Effect#2—Fear of trusting God and others/paranoia

When I was little, I had a very trusting nature. However, people would use that to take advantage of me and hurt me for their own pleasure.  For instance, they promised if I gave them x thing, then they would be my friend. So, I did, but they just continued to belittle me or ignore me.  Because a lot of people pretended with me, and were not very honest or genuine towards me, I began to have a blanket paranoia of almost everyone around me. By high school, I was dubbed in my last year there, as “most paranoid.” Moreover, some well–meaning friends tell me to “believe the best in people,” not knowing that I have had a history of being bullied and taken advantage of by others by doing just that! However, to their credit, when I become paranoid, everyone seems evil and self-aggrandizing in my eyes, and I become cynical and bitter. I have met and talked to some abuse and bullying survivors that have had similar experiences of becoming paranoid and cynical to the world around them because of how many times they have been abused and taken for a ride, so to speak. This paranoia has also led me to sometimes have this immense fear of what people think of me and could do to me.

Effect#3—Depression

Ever since I was little, I have also struggled with depression.  Because of my experiences of people bullying me and simultaneously excluding me from their gatherings, I felt this impending sense that no one outside my family would really want to know me as a person, with both my blessings and flaws that I bring to this world.  No one wanted to know my story.  I felt alone, bored, and miserable, especially during my early teenage years. I struggled with several mental health issues that I tried to keep hidden from the outside world and deny, even to myself, that I had.  It has been said that bullying increases the risk of suicide in its victims. Yes, people have died from the torment that they endured from being bullied at school by their peers and others.  This is why the fact that there is no law against bullying is a sad indicator of what our society values more. (U.S Department of Health, Facts about Bullying)

Healing

However, because of the supports that has been graciously provided for me through a variety of means, I am happy to say I am beginning to heal from the effects of being bullied.  However, this has taken many, many years.  I am thankful for the consistent support that I have received thus far from my friends, both near and far, for my co-workers and managers at my current job, for my mentor J, and last, but most importantly, support from my family and my God.  Because they have believed in me and encouraged me, I am slowly able to heal from the years of pain inflicted on me in the past. Though I still struggle with these effects, I have great hope that things will continue to get better for me.  If you have been bullied, please know that you are not alone and that there is hope for you. If you are reading this and are struggling with suicidal thoughts, please call 1-800-273-8255 (Suicide Prevention Hotline). Remember, there is always hope when you are alive.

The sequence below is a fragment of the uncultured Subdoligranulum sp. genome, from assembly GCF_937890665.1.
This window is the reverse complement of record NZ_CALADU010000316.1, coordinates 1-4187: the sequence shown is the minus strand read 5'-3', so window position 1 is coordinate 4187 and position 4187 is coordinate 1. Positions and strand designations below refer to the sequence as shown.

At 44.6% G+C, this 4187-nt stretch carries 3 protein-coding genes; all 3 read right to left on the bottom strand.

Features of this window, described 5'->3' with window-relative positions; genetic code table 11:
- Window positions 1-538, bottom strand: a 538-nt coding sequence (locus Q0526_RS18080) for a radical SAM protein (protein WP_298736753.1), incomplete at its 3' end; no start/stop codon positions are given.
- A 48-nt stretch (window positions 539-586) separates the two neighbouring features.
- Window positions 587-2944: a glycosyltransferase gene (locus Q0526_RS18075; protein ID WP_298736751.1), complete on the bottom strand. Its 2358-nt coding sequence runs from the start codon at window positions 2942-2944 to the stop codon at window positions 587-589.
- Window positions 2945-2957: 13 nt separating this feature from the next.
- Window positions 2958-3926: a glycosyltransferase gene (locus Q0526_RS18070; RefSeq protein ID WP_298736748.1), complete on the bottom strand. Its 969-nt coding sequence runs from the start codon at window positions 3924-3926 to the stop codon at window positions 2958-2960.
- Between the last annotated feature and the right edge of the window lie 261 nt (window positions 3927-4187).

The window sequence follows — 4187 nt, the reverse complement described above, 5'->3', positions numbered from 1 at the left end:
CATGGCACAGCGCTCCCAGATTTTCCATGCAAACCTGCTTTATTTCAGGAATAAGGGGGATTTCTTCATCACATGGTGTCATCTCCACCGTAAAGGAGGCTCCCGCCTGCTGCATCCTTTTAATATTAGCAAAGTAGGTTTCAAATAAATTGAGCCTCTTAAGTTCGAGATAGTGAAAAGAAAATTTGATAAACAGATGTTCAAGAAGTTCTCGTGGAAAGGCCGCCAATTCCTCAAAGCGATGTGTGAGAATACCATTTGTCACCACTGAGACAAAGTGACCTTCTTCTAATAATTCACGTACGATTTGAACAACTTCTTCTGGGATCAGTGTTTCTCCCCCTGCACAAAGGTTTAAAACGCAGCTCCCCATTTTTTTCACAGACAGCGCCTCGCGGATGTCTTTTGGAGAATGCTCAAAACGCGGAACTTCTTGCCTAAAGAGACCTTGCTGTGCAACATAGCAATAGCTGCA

Source:  U.S. Department of Health and Human Services.  (September 28, 2017). Facts about Bullying. Retrieved from: https://www.stopbullying.gov/media/facts/index.html.

How to Find Peace After Betrayal

Disclaimer: Absolutely no disparaging comments about anyone or your comment will be deleted! Also, mild triggers for talk about abuse and bullying.

This is a blog post that I wish I wouldn’t have to write, much less, experience, time and time again in my own life.  I wish people would never have to experience betrayal in their lives. However, even my Savior did, when Judas betrayed Him for a paltry sum of money.

I know many of you have also experienced betrayal—whether it be by a family member, a close friend, a trusted person who held authority over you, or any number or varieties of people.  Many of you are, or were, very angry and hurt by their betrayal.  You may have been blindsided by it, as you did not expect this of them, or you did, but didn’t think it would be you. Whatever the case may have been, I know it can be absolutely very painful and difficult to pick up the pieces and live fully again.  However, we must not let the betrayers in our lives control us or keep us from accomplishing our dreams. Here is what I have learned about how to find peace after betrayal: